how unconscious biases can impact who you think is guilty

how unconscious biases can impact who you think is guilty

This article contains spoilers for the first five episodes of season two of The Traitors.

Subterfuge, betrayal, murder and money abound in the BBC hit series The Traitors, now in it’s second season. It’s no surprise that it has become a huge hit.

The basic premise of the show is that you have “the faithful” and “the traitors”. The game hinges on everyone presenting themselves as a faithful, but with the knowledge that there will be at least one traitor among them.

If the faithful manage to identify all traitors then they will share the £120,000 jackpot. However, if by the end of the game there are any traitors left, they will steal the jackpot from the faithful.

Once a day there is a “round table” discussion where players discuss who they think may be a traitor and vote to banish someone. This is particularly important given that each night the traitors can “murder” a faithful, who does not return to the game the following day.

However, this process is unlikely to rely solely on logical reasoning or tactical scheming. Implicit biases will always rear their heads.

A cognitive bias is a change in judgement based on characteristics or traits. Sometimes people are aware of their biases, so psychologists refer to these as explicit. However, most of the time people are unaware, and we refer to such biases as implicit.

Looking back to season one of The Traitors, many contestants were sceptical of a player called Tom because he was a magician, a job that is designed to deceive people. This ultimately led to him being banished from the game, despite being one of the faithful. This would be an example of explicit bias because the contestants admitted they made their decision based on Tom’s job.

Another contestant called Maddy pursued a vendetta against fellow player Wilf. However, this never gained support from the rest of the group as it was only based on her getting a “bad vibe” from him, despite her being correct that Wilf was a traitor. This could be an example of implicit bias, as Wilf’s popularity with the group appeared to save him from being banished right until the final hurdle.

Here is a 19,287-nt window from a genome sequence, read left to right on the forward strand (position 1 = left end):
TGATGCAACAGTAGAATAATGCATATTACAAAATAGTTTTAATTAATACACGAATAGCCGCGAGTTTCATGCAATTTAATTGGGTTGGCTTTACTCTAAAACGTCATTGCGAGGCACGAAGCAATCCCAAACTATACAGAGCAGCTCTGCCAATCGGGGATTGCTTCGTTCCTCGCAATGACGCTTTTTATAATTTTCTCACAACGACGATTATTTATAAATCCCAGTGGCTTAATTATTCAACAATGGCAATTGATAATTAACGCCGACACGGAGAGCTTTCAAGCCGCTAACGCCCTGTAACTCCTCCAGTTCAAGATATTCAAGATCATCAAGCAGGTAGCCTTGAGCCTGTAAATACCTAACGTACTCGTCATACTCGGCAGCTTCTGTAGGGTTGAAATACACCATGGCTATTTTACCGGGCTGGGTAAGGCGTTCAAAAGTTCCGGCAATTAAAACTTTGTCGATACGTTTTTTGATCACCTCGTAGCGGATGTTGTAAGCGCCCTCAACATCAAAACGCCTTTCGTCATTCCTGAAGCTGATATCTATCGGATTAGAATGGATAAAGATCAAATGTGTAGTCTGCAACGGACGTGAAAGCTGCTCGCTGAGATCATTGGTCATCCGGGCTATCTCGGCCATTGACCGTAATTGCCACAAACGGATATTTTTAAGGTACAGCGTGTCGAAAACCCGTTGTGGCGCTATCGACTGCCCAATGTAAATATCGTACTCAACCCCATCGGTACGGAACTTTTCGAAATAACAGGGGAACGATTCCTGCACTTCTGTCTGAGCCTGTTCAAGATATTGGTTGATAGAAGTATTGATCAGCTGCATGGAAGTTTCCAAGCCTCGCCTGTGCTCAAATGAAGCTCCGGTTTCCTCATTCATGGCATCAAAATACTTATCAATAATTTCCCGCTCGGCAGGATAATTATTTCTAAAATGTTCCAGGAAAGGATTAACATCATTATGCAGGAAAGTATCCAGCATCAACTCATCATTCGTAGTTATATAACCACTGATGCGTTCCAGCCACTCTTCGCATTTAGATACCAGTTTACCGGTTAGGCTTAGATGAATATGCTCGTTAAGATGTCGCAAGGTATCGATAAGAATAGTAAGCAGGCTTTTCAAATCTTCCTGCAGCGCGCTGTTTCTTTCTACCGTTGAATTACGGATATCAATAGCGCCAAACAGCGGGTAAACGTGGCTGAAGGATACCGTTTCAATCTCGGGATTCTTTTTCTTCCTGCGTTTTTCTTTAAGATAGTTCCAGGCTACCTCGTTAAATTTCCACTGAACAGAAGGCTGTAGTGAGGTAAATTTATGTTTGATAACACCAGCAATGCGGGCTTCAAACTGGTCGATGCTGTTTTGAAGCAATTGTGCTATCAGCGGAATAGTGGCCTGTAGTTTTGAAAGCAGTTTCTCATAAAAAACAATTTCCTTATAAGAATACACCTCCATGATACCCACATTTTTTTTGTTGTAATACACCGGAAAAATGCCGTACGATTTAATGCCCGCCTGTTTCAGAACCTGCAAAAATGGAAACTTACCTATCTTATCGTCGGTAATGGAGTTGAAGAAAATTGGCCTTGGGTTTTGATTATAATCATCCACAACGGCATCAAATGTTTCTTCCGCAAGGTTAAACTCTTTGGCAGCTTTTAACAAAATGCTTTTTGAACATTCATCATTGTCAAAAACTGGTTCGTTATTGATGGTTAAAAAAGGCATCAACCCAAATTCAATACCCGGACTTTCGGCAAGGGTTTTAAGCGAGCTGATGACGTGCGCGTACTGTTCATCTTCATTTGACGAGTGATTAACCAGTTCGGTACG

Implicit biases like these can influence us in everyday life and, by definition, we are not aware of it. Here’s how they may be influencing decision making in the latest season of TV’s ultimate game of deception.

Handsome traitors

At the round table, aspersions are cast, guilt apportioned and suspicions aired. Every trait, behaviour pattern and word uttered is unpicked as the group try to work out who might be one of the traitors among them. Research shows there are things about a person that might make people think they are more or less guilty.

Take 22-year-old Harry, a conventionally attractive white man. His looks are a fortunate trait for Harry, as attractive people are often judged as having more positive characteristics such as intelligence and kindness. This is sometimes referred to as a “halo effect”. It may have helped make him the perfect traitor – he has sailed through the first five episodes undetected.

By contrast, Ash, a 45-year-old Asian female who was less conventionally attractive, struggled to deflect accusations from the rest of the group and was recently banished. Members of “the faithful” have questioned Ash over her interest in people’s votes during the round table events.

Granted, Ash was a traitor and we only saw a snapshot of the day’s events but, looking at the group’s reasoning, it is unlikely that she asked anything that others hadn’t. They were all there to find traitors or to masquerade as faithfuls looking for traitors. Harry had probably asked similar questions.

However, implicit biases involving age, sex, ethnicity and attractiveness could all have contributed towards Harry’s safety and Ash’s undoing.

In episode three, another traitor named Paul was voted the most popular member of the group. Popularity has long been associated with attribution bias, which is the tendency to explain a person’s behaviour by their character rather than based on events that have happened.

Likewise, affinity bias
is the tendency to favour people who share similar interests and experiences with us (who we have an affinity with). So being a popular, favourable character has perhaps protected Paul to a certain extent.

In episode four, contestants Zack and Jaz questioned Paul due to his calm and collected demeanour, claiming that this may be indicative of a traitor – an explicit bias. Luckily for Paul, the implicit biases mentioned seemed to save him.

Quite often in The Traitors, once someone’s name comes up at the round table, it is very difficult for them to defend themselves and suspicion spreads through the group. We have seen this herd mentality when banishing faithfuls Sonja and Brian, and when the group piled on traitor Ash.

However, when it comes to Paul, accusations seem to fall on deaf ears, and another contestant has even defended him, stating: “100% I think Paul is a faithful. 100%.” So, it could be that the implicit attribution and affinity biases have saved Paul, for now at least.

Whether we like it or not, by definition we are unaware of numerous cognitive biases that can influence our decisions profoundly. Sometimes they can help us, as we saw with Harry and Paul, and sometimes they can go against us, like we saw with Ash. The Traitors is just a game, but it is probably worth bearing in mind that these biases also exist in the real world and influence our decisions every day.

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The post “how unconscious biases can impact who you think is guilty” by Daniel Walker, Lecturer in Psychology, University of Bradford was published on 01/12/2024 by